Dallas Hodge – Don’t Forget About the Music We Made
CD: 9 Songs, 39 Minutes
Styles: Contemporary Electric Blues Rock
Remember show-and-tell in middle school? Some enterprising future geologist would inevitably bring his or her favorite rock: a geode. The outside is unremarkable, but crack it open and you’ll find a real gem inside. Such is the case with the latest from IBC semi-finalist Dallas Hodge. The cover art – a sepia-toned picture of an empty chair on a railroad track – is unassuming, but the nine songs on the CD within really sparkle. Even on covers such as Tom MacLear’s “Love So Fine” and Robert Johnson’s “Crossroads,” Dallas and company provide unique rejuvenation. This album has already catapulted to a #7 HOT SHOT Debut on the Billboard Blues Albums chart and a #7 Billboard Heatseekers spot for the week of July 27, 2019. Hot ziggety!
As for Hodge himself, boasting robust vocals and guitar swagger to match, he’s been performing and winning awards for more than four decades. Said Johnny Winter, circa 1971: “If you get any better, I’m going to have to cut off both hands.” Billy Preston commented, “You know when you do that head thing you do, it’s the ‘Holy Ghost head thing.’” Amid such high praise, Dallas keeps it real: “I feel like the luckiest person on the planet right now. It flat out feels GREAT! What a time to be alive and sharing my songs!” Baby boomers might recall him from his first ensemble, the Catfish Hodge Band, or later ones such as Chicken Legs and Canned Heat. He was the lead singer and songwriter for that latter band, all while being involved with his solo career.
Joining Dallas Hodge (lead vocals and guitar) are Larry Zack on drums and percussion; Pat Wilkins on bass guitar and backing vocals; Robert Heft on slide guitar, guitar and backing vocals; Jon Greathouse on keyboards, piano and backing vocals; Lee Thornburg on trumpet and valve trombone, and Ron Dziubla on saxophone. Coco Montoya guest stars on guitar for “Asking Too Much” and “Crossroads.”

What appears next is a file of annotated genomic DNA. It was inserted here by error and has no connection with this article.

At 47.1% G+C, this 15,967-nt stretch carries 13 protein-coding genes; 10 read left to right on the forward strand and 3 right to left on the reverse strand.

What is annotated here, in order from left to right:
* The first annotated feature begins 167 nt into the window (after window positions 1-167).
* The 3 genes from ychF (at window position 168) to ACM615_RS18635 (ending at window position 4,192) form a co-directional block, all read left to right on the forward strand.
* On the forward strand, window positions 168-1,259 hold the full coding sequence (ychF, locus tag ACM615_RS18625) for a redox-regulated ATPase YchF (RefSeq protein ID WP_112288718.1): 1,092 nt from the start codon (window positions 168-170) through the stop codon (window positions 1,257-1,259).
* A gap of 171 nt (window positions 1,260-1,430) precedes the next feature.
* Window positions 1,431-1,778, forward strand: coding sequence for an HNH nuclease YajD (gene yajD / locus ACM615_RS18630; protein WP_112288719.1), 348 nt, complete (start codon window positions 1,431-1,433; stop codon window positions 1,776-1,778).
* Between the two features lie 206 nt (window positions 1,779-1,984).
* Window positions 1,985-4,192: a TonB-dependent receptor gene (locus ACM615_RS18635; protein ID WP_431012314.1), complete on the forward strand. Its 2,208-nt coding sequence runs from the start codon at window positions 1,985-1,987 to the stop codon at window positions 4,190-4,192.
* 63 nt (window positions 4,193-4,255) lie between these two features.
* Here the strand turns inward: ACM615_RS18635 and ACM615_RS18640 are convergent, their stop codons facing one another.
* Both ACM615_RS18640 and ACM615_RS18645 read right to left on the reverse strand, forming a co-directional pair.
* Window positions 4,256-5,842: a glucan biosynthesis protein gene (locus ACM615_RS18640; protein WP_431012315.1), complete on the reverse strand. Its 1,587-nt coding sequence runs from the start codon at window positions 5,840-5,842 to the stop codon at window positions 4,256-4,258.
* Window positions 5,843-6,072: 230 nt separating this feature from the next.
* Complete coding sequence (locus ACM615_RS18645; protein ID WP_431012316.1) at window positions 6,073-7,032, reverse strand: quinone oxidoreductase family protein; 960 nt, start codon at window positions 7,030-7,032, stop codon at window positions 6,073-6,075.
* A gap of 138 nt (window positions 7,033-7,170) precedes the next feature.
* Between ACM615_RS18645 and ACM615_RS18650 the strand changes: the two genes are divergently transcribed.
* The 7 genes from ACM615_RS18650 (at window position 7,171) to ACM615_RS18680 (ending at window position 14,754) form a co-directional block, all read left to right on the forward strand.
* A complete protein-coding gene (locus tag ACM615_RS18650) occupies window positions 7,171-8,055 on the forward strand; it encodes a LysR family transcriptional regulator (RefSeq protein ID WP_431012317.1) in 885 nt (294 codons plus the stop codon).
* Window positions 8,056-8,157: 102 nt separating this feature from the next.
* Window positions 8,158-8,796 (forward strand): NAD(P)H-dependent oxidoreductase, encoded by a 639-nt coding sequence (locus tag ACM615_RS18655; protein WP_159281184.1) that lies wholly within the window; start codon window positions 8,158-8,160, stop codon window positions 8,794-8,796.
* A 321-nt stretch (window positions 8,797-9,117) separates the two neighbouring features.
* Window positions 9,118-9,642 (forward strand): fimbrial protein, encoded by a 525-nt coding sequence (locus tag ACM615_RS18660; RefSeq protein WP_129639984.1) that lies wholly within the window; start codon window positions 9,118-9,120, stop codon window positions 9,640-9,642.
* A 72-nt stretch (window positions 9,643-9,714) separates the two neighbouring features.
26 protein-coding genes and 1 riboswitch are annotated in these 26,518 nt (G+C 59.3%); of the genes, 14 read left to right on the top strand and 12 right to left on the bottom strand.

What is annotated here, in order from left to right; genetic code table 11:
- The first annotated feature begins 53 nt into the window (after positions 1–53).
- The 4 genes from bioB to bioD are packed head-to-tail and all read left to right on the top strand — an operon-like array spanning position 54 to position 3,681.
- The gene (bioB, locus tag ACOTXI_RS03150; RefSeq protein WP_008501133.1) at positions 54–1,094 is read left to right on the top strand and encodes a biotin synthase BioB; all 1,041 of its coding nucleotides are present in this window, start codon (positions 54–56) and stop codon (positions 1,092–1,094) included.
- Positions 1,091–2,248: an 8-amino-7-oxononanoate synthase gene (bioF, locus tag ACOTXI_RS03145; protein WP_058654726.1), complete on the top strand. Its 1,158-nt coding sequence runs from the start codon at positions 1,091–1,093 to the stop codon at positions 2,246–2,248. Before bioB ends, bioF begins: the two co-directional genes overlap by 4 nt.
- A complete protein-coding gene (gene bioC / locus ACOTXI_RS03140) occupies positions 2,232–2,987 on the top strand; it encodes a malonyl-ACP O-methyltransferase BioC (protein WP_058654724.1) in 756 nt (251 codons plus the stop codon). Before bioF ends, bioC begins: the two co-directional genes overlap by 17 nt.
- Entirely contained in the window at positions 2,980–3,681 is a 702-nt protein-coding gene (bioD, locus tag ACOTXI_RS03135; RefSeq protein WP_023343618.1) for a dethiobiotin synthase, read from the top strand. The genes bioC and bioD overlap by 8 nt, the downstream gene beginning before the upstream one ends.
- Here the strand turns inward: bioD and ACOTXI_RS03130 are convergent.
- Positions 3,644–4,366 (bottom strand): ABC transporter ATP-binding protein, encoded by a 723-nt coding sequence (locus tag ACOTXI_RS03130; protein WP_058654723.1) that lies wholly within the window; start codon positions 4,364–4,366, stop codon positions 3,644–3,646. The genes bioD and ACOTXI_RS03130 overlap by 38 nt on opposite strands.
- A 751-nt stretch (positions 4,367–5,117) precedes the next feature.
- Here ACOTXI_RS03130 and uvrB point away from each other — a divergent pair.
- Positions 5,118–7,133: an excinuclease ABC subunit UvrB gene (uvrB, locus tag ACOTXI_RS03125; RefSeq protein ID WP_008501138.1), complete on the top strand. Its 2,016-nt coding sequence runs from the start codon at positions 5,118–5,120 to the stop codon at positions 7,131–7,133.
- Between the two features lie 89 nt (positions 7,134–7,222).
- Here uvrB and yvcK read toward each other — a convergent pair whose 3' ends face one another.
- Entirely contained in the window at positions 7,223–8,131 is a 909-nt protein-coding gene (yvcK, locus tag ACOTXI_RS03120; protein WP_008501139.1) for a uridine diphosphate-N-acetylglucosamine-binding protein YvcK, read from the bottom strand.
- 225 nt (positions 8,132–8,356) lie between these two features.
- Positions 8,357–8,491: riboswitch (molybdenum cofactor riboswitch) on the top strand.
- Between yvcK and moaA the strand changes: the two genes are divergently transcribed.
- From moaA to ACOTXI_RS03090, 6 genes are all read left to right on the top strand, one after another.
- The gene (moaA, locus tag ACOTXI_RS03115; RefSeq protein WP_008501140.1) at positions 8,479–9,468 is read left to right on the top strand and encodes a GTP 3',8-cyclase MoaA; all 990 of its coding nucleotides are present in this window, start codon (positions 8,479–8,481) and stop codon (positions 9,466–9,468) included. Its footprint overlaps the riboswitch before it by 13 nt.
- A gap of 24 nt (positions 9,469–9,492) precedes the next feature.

Montoya helps to start this album off with a dynamite BANG. So does Jon Greathouse on barroom piano keyboards on “Asking Too Much.” Hodge tries to convince his partner that money can’t buy love, but greed knows no bounds. This song’s nothing short of explosive. After that comes “Jelly Roll,” a no-holds-barred number. It’s catchy and danceable, but purists might think it leans too far to the rock side of blues rock. On “Bad Troubles,” Dallas channels Eric Clapton and a bit of Walter Trout. This sing-along stomp will get crowds going.
“By the Hand” and “Hey Baby” follow, sweet love songs that bring a dash of jazz and funk to the forefront. Dallas exhibits his best vocals on “Love So Fine,” which might as well be a Coco Montoya hit although it’s a MacLear original. Next is the blistering slow burner “Shame Shame,” with an intro that would raise the dead. Then Hodge pledges his soul to the “Crossroads,” but pleads “Don’t Forget About the Music We Made” on one heck of a closer. Lee Thornburg and Ron Dziubla provide a heavenly horn section, complementing everyone to a T.
Don’t Forget About the Music We Made has definitely earned a spot on the charts, and in your hearts!